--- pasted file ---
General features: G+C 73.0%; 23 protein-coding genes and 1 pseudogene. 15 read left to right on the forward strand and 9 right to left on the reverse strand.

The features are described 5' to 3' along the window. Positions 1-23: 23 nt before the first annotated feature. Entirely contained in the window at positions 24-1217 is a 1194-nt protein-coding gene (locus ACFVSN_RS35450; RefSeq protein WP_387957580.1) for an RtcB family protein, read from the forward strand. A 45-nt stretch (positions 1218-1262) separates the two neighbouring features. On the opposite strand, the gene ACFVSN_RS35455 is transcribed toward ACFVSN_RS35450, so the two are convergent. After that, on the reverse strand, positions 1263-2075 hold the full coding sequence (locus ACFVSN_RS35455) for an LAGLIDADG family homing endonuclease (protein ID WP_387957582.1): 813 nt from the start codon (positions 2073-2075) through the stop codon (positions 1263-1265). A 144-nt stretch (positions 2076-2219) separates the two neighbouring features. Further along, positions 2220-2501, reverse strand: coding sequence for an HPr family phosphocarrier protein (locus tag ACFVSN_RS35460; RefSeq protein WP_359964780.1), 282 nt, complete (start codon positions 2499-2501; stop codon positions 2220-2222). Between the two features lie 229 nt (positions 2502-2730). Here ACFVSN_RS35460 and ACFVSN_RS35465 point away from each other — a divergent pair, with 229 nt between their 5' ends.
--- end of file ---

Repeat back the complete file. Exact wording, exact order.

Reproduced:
General features: G+C 73.0%; 23 protein-coding genes and 1 pseudogene. 15 read left to right on the forward strand and 9 right to left on the reverse strand.

The features are described 5' to 3' along the window. Positions 1-23: 23 nt before the first annotated feature. Entirely contained in the window at positions 24-1217 is a 1194-nt protein-coding gene (locus ACFVSN_RS35450; RefSeq protein WP_387957580.1) for an RtcB family protein, read from the forward strand. A 45-nt stretch (positions 1218-1262) separates the two neighbouring features. On the opposite strand, the gene ACFVSN_RS35455 is transcribed toward ACFVSN_RS35450, so the two are convergent. After that, on the reverse strand, positions 1263-2075 hold the full coding sequence (locus ACFVSN_RS35455) for an LAGLIDADG family homing endonuclease (protein ID WP_387957582.1): 813 nt from the start codon (positions 2073-2075) through the stop codon (positions 1263-1265). A 144-nt stretch (positions 2076-2219) separates the two neighbouring features. Further along, positions 2220-2501, reverse strand: coding sequence for an HPr family phosphocarrier protein (locus tag ACFVSN_RS35460; RefSeq protein WP_359964780.1), 282 nt, complete (start codon positions 2499-2501; stop codon positions 2220-2222). Between the two features lie 229 nt (positions 2502-2730). Here ACFVSN_RS35460 and ACFVSN_RS35465 point away from each other — a divergent pair, with 229 nt between their 5' ends.